I was perusing Pinterest a few weeks ago, as one does, and this meme caught my eye:

9e71384afc9ff7bbeabfb4781e21a3b3

Naturally, it made me laugh because of how accurate it is. I don’t know about you, but this is certainly a habit I’m guilty of. I’m not comfortable merely accepting the compliment with a simple thank you, but I always feel like I have to follow it up with something.

Person: Wow, those are great socks!
Me: Thanks, the yarn is self patterning. It makes it look fancier than it actually is.

Person: Wow, I love that shawl.
Me: Thank you, the yarn is ___________. The colour is lovely.

Person: I really like that hat.
Me: Thanks, the pattern is ___________, you should check it out.

Person: What a great sweater.
Me: Thanks, but I messed up here and here, and I would have done ________ differently.

These are fairly standard responses I know I have given in the past. Why do we do this? A knitted object can take anywhere from 20 minutes to 20 months (or more) to complete. Time is spent choosing the yarn, knitting the object, and finishing it to the specifications. A knitting object is truly a labour of love, and yet I will constantly downplay the work that I have put into it. I’m sure I’m not alone in this habit.  It’s time to change my attitude and accept the compliment. After all, I made the thing. I’m inwardly proud of the thing. Time to accept the love of the thing.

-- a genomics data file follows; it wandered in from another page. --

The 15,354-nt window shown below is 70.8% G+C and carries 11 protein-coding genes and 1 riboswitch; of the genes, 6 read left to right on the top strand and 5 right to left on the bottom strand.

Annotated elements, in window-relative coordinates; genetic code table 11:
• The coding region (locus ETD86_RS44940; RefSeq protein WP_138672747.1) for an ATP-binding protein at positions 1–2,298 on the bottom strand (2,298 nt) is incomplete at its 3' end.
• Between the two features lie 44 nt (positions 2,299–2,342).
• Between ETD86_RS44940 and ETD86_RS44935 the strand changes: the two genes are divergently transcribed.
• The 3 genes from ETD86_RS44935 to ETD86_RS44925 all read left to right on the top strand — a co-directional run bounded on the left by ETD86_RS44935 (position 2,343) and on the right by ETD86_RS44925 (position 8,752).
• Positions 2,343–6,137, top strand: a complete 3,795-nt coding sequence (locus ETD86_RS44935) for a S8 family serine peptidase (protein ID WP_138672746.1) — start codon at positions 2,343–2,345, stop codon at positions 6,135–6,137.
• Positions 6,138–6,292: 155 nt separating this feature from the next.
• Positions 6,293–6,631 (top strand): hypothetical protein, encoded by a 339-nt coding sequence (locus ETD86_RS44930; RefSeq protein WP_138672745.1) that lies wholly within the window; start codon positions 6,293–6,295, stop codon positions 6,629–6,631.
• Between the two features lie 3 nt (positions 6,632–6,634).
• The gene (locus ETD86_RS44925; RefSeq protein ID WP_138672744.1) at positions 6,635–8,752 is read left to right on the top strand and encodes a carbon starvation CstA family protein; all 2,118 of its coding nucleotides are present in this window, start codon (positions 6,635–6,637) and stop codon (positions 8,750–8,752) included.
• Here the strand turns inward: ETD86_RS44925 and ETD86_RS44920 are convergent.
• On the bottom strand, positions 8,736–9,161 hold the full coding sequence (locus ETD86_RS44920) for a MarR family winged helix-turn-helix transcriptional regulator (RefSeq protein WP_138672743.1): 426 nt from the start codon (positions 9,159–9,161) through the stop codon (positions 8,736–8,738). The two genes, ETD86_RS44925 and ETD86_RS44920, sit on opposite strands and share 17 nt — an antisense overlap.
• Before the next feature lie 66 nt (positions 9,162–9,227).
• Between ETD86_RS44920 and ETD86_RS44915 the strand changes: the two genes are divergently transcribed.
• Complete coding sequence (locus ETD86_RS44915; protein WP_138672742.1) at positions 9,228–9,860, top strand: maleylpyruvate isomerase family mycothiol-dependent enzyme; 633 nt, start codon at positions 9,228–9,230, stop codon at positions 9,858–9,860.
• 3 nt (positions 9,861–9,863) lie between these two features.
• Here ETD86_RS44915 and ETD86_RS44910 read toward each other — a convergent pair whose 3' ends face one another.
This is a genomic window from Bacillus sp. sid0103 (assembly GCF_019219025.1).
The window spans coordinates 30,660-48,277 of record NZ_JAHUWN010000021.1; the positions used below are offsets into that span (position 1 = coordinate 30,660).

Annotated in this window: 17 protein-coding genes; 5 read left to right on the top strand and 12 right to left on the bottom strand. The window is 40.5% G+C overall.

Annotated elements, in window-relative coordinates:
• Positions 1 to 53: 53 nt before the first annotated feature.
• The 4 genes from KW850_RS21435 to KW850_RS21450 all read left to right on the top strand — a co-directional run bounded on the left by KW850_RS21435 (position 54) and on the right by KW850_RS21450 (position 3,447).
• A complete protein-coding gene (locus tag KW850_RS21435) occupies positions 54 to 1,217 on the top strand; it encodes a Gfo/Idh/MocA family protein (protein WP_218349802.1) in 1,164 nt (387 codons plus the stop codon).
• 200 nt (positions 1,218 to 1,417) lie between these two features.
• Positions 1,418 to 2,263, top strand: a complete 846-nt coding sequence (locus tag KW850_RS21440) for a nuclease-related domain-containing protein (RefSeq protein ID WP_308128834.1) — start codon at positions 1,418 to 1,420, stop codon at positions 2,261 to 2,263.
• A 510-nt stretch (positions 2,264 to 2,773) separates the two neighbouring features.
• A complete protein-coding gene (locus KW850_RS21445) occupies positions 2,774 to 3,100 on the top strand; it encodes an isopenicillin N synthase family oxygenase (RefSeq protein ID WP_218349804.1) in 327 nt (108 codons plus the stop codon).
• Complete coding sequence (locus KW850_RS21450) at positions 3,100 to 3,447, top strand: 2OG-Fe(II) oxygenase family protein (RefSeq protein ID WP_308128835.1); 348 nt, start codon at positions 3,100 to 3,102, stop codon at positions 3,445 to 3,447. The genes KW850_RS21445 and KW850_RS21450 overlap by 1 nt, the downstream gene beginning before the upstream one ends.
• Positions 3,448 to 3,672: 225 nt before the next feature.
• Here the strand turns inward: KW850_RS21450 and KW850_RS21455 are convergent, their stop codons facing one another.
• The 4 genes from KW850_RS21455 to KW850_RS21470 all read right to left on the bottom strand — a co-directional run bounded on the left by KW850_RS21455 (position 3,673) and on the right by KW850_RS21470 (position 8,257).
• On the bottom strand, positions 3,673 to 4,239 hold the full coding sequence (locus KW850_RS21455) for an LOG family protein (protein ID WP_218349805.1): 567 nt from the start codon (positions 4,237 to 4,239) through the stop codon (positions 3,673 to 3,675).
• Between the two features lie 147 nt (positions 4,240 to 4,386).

Loving Local Yarn Shops

Over the six plus years I’ve been a knitter, my habits have changed greatly.  Besides the obvious growth in skills and techniques I’ve learned, my speed is greater, I am more fluent in reading patterns, my preferred needles and yarns have changed preference, and where I shop is drastically different from where I first bought a skein of yarn and needles.  There is nothing wrong with supporting a large ‘big box’ craft store ( or BBCS as I’ll be abbreviating), which is where I went when I first decided to give knitting a try – they have affordable supplies and helpful staff.  However, now that I think about it, I cannot remember the last time I purchased supplies from a BBCS, preferring to shop and support Local Yarn Shops (LYS).

10418314_10100913259688940_3654564164643994095_n.jpg

I am quick to sing the praises of LYSs, and rightly so, in my humble opinion. There are so many reasons to love a LYS, and here are mine:

Unique Offerings